The tyranny of 'now'

CAPE COD AIR FORCE STATION, Mass. -- Be careful what you wish for.

George Bernard Shaw is famously quoted as saying, "There are two tragedies in life. One is not to get your heart's desire. The other is to get it." Our modern colloquial version of the sentiment is expressed in the proverb, "Be careful what you wish for; you might get it."

In no aspect of our lives is this truer than in our roles as leaders and supervisors, especially in the direction we give our subordinates and teams. Our direction carries the weight of authority and, by virtue of its source, has the power to redirect, re-prioritize, correct course and even disrupt other important work.

There is no doubt that subordinates and teams should respond professionally and promptly to legal and moral direction from their leaders. However, in this age of technologically-enabled immediacy, what is in doubt is the increasing need for "now."

I call this the "tyranny of now": the increasingly common demand for immediate responses and action, where an otherwise dispassionate assessment might instead reveal a less urgent, less disruptive time frame for response. I call it tyranny because tyranny is defined as the arbitrary or unrestrained exercise of power. In this case, it is probably restraint that is lacking. Tyranny implies a degree of unjustness that could be simply unjustified rather than morally unjust.

"Now" has a high cost. Now tells teams to stop or defer other work. Now is inherently less efficient and consumes more resources than the same task with the same suspense date given sufficiently early to deconflict other work and ensure availability of key resources. Now often results in poor results because there is less time to gather and organize information, less time to develop and employ tools, less time to employ critical thinking, analyze the problem from different angles, and prepare an adequate or even excellent response.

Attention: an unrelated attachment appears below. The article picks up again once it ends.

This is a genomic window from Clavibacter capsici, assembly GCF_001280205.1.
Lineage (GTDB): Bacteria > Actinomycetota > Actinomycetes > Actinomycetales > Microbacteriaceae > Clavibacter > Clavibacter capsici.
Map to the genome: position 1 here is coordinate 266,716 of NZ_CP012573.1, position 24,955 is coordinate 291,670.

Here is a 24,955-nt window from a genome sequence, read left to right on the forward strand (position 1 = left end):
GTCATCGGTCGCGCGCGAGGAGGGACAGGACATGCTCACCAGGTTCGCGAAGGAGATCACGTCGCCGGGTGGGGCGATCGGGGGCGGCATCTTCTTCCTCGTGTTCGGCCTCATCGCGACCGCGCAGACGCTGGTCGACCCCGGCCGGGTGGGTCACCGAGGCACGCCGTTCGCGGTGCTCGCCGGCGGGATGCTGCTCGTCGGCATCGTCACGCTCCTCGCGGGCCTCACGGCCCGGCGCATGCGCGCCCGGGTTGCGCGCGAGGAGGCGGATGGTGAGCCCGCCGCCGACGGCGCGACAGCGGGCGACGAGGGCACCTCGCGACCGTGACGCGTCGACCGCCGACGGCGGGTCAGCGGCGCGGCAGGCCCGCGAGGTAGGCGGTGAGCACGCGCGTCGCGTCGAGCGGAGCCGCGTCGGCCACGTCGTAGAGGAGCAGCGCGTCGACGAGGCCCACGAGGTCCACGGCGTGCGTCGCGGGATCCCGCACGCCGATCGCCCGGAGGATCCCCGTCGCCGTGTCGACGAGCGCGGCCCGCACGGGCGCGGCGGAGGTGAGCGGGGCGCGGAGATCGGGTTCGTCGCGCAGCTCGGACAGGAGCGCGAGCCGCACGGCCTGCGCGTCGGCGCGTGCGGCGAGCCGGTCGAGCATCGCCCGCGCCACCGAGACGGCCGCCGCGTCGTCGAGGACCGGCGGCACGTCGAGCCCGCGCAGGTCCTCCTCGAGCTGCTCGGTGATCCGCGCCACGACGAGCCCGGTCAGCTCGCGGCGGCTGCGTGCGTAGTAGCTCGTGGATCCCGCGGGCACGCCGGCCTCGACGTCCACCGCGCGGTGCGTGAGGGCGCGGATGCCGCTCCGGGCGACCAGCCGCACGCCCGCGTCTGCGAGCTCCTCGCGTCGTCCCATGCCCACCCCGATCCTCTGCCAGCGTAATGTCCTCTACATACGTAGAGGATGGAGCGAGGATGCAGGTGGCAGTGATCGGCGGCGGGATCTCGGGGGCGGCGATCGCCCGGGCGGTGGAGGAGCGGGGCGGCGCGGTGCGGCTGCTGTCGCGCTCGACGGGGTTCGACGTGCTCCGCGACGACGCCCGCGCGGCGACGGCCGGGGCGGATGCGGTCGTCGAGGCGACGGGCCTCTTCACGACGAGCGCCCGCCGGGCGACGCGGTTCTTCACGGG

Is now worth the cost? Sometimes, the answer will be obvious: secure the gate, take cover, evacuate, return fire, batten down the hatches. In those cases, the question of "now" answers itself. In less obvious circumstances, the authority and power of the leader to give authoritative direction entail a corollary obligation to examine and understand the costs and impacts of the direction. When do I need it, is it more important than other work in-progress, will the team sacrifice themselves, their families or their future capacity to meet the task? When I know the answers to these questions, I am better prepared to give direction that meets my intent and keeps faith with my team.

Now affects everyone; leaders are not immune. We may be driven by the now of a higher authority, by necessity, by a perceived need originating in a habit of immediacy or by our well-intentioned desire to portray our organizations as responsive. Our teams and subordinates often lack insight into the pressures leading to now tasks. Lacking this insight, they try to meet their leaders' requirements at the task level rather than the potentially more effective, efficient and resilient level of intent. Under the worst of circumstances, with a steady stream of other now tasks flowing at them, they will spend little time developing better processes, honing tools, and developing integrated, collaborative capacity.

Not every task needs an eight-step process or a comprehensive analysis. As Voltaire said, "The perfect" is often "the enemy of the good." However, when "now" is involved, particularly when the task is resource intensive, we owe our missions and teams a measure of deliberation to ensure the urgency is justified, the importance is valid and supports our strategic goals, and the method sufficient and efficient.

Leaders, start your engines of change: Choose your "nows" carefully.